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Washington D.C. - Best Urban Real Estate
Washington D.C. – Best Urban Real Estate Investment
A survey released by the Washington D.C.-based Association of Foreign Investors (AFIRE) have named Washington D.C. as the best urban real estate market in the world. This marks the third consecutive year that Washington has received the top rating, besting London and Tokyo. AFIRE's survey is based on member responses from its 160 investment firms in 17 countries.
Washington has achieved this high standing largely because of its consistent stability for real estate investments. “Of all the major urban real estate markets, Washington, D.C., has performed the best, had the lowest vacancy rates and held up better in the most recent downturn,” said Jim Fetgatter, AFIRE’s chief executive officer. Fetgatter added, “The federal government spending on the war on terrorism has generated an increasing demand for office space not experienced in other markets.” Currently, office vacancy rates in the D.C. area are running about 8-percent compared to the national average of 15-percent.
“The Washington area has all the attractions of a 24/7 city,” said Mark Preston, president of Grosvenor USA, referring to the mix of commercial, residential and cultural real estate. Grosvenor USA, a British financial firm that has about $750-million invested in the Washington area, believe that other cities lack the stability of a large federal government presence and a diversified economy. Returns in other U.S. cities, such as Los Angeles, where Grosvenor USA has heavily invested, are similar but more volatile, Preston said. “Unlike Washington, D.C., Los Angeles doesn't have the government to support it,” noted Preston.
Besides it’s economic stability and large government presence, Washington continues to be an attractive city for foreign investors because of other factors including restrictions on the height and kind of property that can be built in various parts of the city, which ensure the downtown area will always have a sweet spot of strong demand for real estate.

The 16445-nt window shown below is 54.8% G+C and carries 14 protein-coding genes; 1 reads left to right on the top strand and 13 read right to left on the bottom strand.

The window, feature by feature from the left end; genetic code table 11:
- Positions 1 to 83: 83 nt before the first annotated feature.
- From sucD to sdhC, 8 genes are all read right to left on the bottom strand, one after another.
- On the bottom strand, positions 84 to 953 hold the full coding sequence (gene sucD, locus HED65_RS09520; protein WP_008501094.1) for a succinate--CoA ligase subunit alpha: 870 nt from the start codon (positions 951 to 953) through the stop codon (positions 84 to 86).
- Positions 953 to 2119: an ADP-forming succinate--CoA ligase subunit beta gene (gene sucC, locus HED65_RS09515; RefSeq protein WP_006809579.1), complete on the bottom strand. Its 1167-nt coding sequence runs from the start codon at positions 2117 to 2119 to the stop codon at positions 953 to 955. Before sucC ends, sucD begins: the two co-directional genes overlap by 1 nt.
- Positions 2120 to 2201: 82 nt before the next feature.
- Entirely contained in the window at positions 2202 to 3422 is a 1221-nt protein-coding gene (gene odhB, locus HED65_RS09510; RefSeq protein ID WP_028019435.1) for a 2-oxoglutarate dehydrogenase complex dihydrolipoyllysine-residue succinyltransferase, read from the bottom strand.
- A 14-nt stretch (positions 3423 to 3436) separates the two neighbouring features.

Fully leased downtown office complexes can return a steady 8-percent annual yield on investments. The Dutch firm, Urban Investment Partners, which focuses on multifamily properties, said it makes about a 14-percent average yield on its investments in the Washington area.
Major foreign-owned properties include the Warner Theatre in downtown Washington, Dulles Corner Gateway in Herndon, Westfield Shoppingtown Montgomery in Bethesda and Chevy Chase Plaza.
Despite the current popularity of Washington, and generally the United States, for foreign investors, AFIRE doesn’t see this trend lasting too long because of the rising values for all real estate, which have risen about 11-percent per year nationwide for each of the past four years as the economy rebounded from recession. “Now that real estate has appreciated so much in the United States, the yields have gone down,” Fetgatter said. “It makes it tougher for foreign investors to do their deals.”
AFIRE has noted that most of its 160 firms have made plans to reduce the U.S. percentage of their total global real estate acquisitions from 71-percent in 2004 to 55-percent in 2005. The member firms intend to invest more heavily in Japan, Eastern Europe and Australia, where prices are cheaper.
AFIRE’s sentiment are echoed by many other foreign investors, who believe that buying in much of the U.S. market is ill-advised. “We are currently selling,” said Daniel Borger, president of the Toronto-based Daniel T. Borger Asset Management Ltd., a foreign-investment consulting firm whose clients own properties in the United States. “The prices in today's seller's market are so attractive that our clients want to realize the profits.”